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Virtual visits reduce patient costs and help the environment

London, Ontario. – Virtual care during the COVID-19 pandemic reduces carbon footprint and patient travel-related costs such as gasoline, parking, and public transport, according to a new study by researchers from ICES, Lawson Institute for Health Research, and Western University. has been significantly reduced. cost.

Before the pandemic, less than 2% of patient visits with doctors were done online. With the beginning of the pandemic (April-June 2020), a rapid shift to virtual visits began, which jumped from 70% to 80%, and then in his 50% to 60% of all doctor visits. stabilized.

This cross-sectional study, published on JAMA Network Open, used health care data from Ontario to identify all patients who had at least one virtual visit between March 2020 and December 2021. did.

“Virtual care has become an important part of Ontario’s healthcare system. Not only is it more convenient for patients, but it also offers significant environmental and economic benefits for patients.” Western’s Schulich School Urologist of Medicine & Dentistry, St. Joseph’s Health Care London, Associate Scientist at Lawson, Adjunct Scientist at ICES Western.

“The economic and environmental benefits of virtual care are likely to continue post-pandemic, and are particularly important for some patients who frequently received virtual care.”

Findings showed that for over 10 million patients who had at least one appointment during the study period (63 million total visits), virtual care was associated with estimated savings of:

  • Patients have traveled 3.2 billion kilometers.
  • 545-658 million kilograms of carbon dioxide (CO2) emissions.When
  • $569 million to $733 million (Canadian) in gas, parking, or public transportation costs.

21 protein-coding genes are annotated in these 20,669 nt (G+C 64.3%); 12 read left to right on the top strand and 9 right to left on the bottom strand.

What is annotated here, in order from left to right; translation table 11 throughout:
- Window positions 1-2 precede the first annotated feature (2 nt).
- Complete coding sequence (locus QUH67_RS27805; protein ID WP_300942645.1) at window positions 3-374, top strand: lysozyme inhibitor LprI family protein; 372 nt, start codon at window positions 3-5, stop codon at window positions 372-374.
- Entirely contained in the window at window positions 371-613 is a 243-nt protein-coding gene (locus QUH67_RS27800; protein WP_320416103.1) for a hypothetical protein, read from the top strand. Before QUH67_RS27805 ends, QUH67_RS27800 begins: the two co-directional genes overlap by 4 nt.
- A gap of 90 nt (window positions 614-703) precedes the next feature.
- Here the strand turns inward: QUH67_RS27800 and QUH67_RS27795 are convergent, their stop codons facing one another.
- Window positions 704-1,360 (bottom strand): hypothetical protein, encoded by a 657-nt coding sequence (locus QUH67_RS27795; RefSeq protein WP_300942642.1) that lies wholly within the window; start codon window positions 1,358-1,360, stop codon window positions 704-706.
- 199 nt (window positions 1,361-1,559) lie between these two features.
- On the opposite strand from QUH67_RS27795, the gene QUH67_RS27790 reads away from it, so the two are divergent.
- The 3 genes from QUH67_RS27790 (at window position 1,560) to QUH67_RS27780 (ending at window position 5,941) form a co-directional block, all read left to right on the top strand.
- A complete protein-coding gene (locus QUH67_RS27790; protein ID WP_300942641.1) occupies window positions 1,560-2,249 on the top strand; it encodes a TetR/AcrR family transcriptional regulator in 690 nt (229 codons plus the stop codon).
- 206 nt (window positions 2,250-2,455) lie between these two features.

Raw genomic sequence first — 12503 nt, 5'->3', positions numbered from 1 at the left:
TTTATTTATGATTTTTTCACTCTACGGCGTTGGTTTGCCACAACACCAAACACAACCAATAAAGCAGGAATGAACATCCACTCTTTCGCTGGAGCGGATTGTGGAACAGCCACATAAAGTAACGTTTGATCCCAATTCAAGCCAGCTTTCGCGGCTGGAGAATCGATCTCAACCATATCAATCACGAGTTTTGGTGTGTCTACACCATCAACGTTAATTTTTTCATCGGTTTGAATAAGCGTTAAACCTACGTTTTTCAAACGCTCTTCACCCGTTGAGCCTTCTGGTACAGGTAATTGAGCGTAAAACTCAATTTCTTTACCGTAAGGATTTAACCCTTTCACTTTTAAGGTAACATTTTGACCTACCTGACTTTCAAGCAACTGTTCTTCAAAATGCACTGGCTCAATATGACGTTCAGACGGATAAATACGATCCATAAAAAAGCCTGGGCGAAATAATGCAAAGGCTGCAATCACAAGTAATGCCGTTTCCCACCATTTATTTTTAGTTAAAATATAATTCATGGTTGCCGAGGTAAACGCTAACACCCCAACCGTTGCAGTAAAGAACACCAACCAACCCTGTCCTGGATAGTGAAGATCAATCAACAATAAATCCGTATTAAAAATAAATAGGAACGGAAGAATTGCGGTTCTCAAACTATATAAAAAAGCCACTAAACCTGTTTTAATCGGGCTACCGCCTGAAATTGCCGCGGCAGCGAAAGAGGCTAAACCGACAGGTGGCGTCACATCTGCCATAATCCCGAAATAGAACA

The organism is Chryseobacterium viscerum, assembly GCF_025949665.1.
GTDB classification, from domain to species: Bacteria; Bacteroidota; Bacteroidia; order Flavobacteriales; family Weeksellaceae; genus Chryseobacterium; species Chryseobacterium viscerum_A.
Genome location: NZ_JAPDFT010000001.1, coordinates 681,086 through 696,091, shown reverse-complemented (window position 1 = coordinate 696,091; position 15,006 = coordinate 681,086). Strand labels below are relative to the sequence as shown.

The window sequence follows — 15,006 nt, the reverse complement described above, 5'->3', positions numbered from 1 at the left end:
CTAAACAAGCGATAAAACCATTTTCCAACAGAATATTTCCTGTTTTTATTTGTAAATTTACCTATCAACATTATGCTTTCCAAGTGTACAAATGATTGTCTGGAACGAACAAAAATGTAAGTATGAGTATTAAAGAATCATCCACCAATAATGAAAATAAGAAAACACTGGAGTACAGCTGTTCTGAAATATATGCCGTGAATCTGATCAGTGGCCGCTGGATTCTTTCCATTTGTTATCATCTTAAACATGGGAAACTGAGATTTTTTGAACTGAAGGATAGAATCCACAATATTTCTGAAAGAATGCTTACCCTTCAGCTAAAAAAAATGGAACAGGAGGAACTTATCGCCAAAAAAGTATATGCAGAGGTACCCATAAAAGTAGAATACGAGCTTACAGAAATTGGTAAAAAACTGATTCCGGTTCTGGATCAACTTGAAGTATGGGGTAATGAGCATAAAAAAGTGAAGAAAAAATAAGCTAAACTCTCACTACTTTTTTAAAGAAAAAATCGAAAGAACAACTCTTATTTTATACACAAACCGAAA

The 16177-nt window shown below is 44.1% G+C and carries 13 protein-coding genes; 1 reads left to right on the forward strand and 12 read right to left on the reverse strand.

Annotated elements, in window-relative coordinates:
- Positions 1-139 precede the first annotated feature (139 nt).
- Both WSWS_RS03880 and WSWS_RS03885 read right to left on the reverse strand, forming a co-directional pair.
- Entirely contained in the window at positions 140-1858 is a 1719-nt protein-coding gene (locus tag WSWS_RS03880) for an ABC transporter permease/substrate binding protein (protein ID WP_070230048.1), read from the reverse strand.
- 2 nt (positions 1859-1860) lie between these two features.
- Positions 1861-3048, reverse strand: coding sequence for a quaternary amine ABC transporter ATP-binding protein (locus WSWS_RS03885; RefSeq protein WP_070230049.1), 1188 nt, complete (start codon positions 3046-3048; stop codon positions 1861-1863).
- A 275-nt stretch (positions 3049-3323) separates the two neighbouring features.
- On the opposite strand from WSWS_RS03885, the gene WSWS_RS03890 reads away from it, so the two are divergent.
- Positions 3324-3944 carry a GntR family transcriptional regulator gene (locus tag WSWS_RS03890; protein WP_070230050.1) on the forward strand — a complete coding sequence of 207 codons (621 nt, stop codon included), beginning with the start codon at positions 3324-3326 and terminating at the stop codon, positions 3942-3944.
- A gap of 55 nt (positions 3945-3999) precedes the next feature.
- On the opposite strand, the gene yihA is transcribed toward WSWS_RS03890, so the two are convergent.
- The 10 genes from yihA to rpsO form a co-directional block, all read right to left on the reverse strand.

Avoiding carbon dioxide emissions during the pandemic through virtual visits represents approximately 0.2% of the total annual carbon emissions (150 megatons) from Ontario.

Virtual care visits were more frequent among those over 65, those with multiple health conditions, and those living in urban areas. Because of the long travel distances, virtual care may offer more potential environmental benefits and save patient costs for rural residents. Other factors, such as less time off work (given that some virtual visits can be done during the day with little interruption to work), may prove to be less of a problem for some working adults and parents of young children. It may have provided additional benefits.

Alexandra Zorzi, Ph.D., Pediatric Oncologist and Associate Scientist, Health Sciences Center Children’s Hospital, London, said: at Lawson. “Our findings suggest that physicians, where appropriate, should continue to offer virtual appointments, especially for patients who live in remote areas or who have barriers to accessing in-person care. increase.”

The study “Linking Environmental Sustainability and Expansion of Virtual Care with Reduced Patient Costs During the COVID-19 Pandemic in Ontario, Canada” was published in JAMA Network Open.

Virtual visits reduce patient costs and help the environment

Source link Virtual visits reduce patient costs and help the environment

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